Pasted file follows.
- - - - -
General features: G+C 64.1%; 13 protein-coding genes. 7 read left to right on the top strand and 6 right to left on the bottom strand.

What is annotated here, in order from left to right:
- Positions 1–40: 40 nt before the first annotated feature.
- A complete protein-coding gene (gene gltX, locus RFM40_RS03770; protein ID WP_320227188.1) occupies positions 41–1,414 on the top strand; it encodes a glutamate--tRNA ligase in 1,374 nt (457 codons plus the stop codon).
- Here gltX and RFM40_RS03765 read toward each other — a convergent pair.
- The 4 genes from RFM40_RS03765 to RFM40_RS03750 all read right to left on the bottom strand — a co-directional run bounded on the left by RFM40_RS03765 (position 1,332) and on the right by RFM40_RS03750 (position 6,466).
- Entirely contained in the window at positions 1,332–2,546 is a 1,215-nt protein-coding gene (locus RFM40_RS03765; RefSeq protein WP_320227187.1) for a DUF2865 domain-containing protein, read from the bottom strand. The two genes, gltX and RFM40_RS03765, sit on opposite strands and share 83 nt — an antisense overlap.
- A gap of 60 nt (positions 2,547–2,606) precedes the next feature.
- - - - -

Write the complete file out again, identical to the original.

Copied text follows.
General features: G+C 64.1%; 13 protein-coding genes. 7 read left to right on the top strand and 6 right to left on the bottom strand.

What is annotated here, in order from left to right:
- Positions 1–40: 40 nt before the first annotated feature.
- A complete protein-coding gene (gene gltX, locus RFM40_RS03770; protein ID WP_320227188.1) occupies positions 41–1,414 on the top strand; it encodes a glutamate--tRNA ligase in 1,374 nt (457 codons plus the stop codon).
- Here gltX and RFM40_RS03765 read toward each other — a convergent pair.
- The 4 genes from RFM40_RS03765 to RFM40_RS03750 all read right to left on the bottom strand — a co-directional run bounded on the left by RFM40_RS03765 (position 1,332) and on the right by RFM40_RS03750 (position 6,466).
- Entirely contained in the window at positions 1,332–2,546 is a 1,215-nt protein-coding gene (locus RFM40_RS03765; RefSeq protein WP_320227187.1) for a DUF2865 domain-containing protein, read from the bottom strand. The two genes, gltX and RFM40_RS03765, sit on opposite strands and share 83 nt — an antisense overlap.
- A gap of 60 nt (positions 2,547–2,606) precedes the next feature.